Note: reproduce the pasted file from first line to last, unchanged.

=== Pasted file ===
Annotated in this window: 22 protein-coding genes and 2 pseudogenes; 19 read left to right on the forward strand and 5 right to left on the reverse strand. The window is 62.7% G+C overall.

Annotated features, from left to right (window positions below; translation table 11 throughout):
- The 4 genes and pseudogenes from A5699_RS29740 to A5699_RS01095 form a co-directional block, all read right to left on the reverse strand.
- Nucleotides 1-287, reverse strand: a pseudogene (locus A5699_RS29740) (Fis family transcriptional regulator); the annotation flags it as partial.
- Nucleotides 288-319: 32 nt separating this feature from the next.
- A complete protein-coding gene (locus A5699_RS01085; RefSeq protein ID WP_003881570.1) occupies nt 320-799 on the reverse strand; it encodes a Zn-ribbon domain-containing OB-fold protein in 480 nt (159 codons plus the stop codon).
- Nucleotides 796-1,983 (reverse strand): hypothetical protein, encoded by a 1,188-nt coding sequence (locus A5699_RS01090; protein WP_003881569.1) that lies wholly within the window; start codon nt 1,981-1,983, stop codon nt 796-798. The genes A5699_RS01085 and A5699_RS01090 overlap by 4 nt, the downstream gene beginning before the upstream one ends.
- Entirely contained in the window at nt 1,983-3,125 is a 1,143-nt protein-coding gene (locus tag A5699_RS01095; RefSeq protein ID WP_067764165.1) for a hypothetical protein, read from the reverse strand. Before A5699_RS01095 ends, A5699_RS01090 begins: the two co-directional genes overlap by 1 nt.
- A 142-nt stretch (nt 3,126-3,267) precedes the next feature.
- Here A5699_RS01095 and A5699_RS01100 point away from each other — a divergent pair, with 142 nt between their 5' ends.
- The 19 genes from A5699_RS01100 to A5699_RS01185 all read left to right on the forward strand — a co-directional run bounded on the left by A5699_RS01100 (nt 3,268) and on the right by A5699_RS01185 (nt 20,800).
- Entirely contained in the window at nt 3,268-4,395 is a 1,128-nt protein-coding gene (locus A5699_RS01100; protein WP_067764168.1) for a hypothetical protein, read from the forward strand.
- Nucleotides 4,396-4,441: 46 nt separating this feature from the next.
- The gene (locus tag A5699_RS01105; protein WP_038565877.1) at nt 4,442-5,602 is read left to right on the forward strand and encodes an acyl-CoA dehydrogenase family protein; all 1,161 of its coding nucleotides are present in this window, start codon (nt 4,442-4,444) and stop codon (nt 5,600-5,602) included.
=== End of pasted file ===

Annotated in this window: 22 protein-coding genes and 2 pseudogenes; 19 read left to right on the forward strand and 5 right to left on the reverse strand. The window is 62.7% G+C overall.

Annotated features, from left to right (window positions below; translation table 11 throughout):
- The 4 genes and pseudogenes from A5699_RS29740 to A5699_RS01095 form a co-directional block, all read right to left on the reverse strand.
- Nucleotides 1-287, reverse strand: a pseudogene (locus A5699_RS29740) (Fis family transcriptional regulator); the annotation flags it as partial.
- Nucleotides 288-319: 32 nt separating this feature from the next.
- A complete protein-coding gene (locus A5699_RS01085; RefSeq protein ID WP_003881570.1) occupies nt 320-799 on the reverse strand; it encodes a Zn-ribbon domain-containing OB-fold protein in 480 nt (159 codons plus the stop codon).
- Nucleotides 796-1,983 (reverse strand): hypothetical protein, encoded by a 1,188-nt coding sequence (locus A5699_RS01090; protein WP_003881569.1) that lies wholly within the window; start codon nt 1,981-1,983, stop codon nt 796-798. The genes A5699_RS01085 and A5699_RS01090 overlap by 4 nt, the downstream gene beginning before the upstream one ends.
- Entirely contained in the window at nt 1,983-3,125 is a 1,143-nt protein-coding gene (locus tag A5699_RS01095; RefSeq protein ID WP_067764165.1) for a hypothetical protein, read from the reverse strand. Before A5699_RS01095 ends, A5699_RS01090 begins: the two co-directional genes overlap by 1 nt.
- A 142-nt stretch (nt 3,126-3,267) precedes the next feature.
- Here A5699_RS01095 and A5699_RS01100 point away from each other — a divergent pair, with 142 nt between their 5' ends.
- The 19 genes from A5699_RS01100 to A5699_RS01185 all read left to right on the forward strand — a co-directional run bounded on the left by A5699_RS01100 (nt 3,268) and on the right by A5699_RS01185 (nt 20,800).
- Entirely contained in the window at nt 3,268-4,395 is a 1,128-nt protein-coding gene (locus A5699_RS01100; protein WP_067764168.1) for a hypothetical protein, read from the forward strand.
- Nucleotides 4,396-4,441: 46 nt separating this feature from the next.
- The gene (locus tag A5699_RS01105; protein WP_038565877.1) at nt 4,442-5,602 is read left to right on the forward strand and encodes an acyl-CoA dehydrogenase family protein; all 1,161 of its coding nucleotides are present in this window, start codon (nt 4,442-4,444) and stop codon (nt 5,600-5,602) included.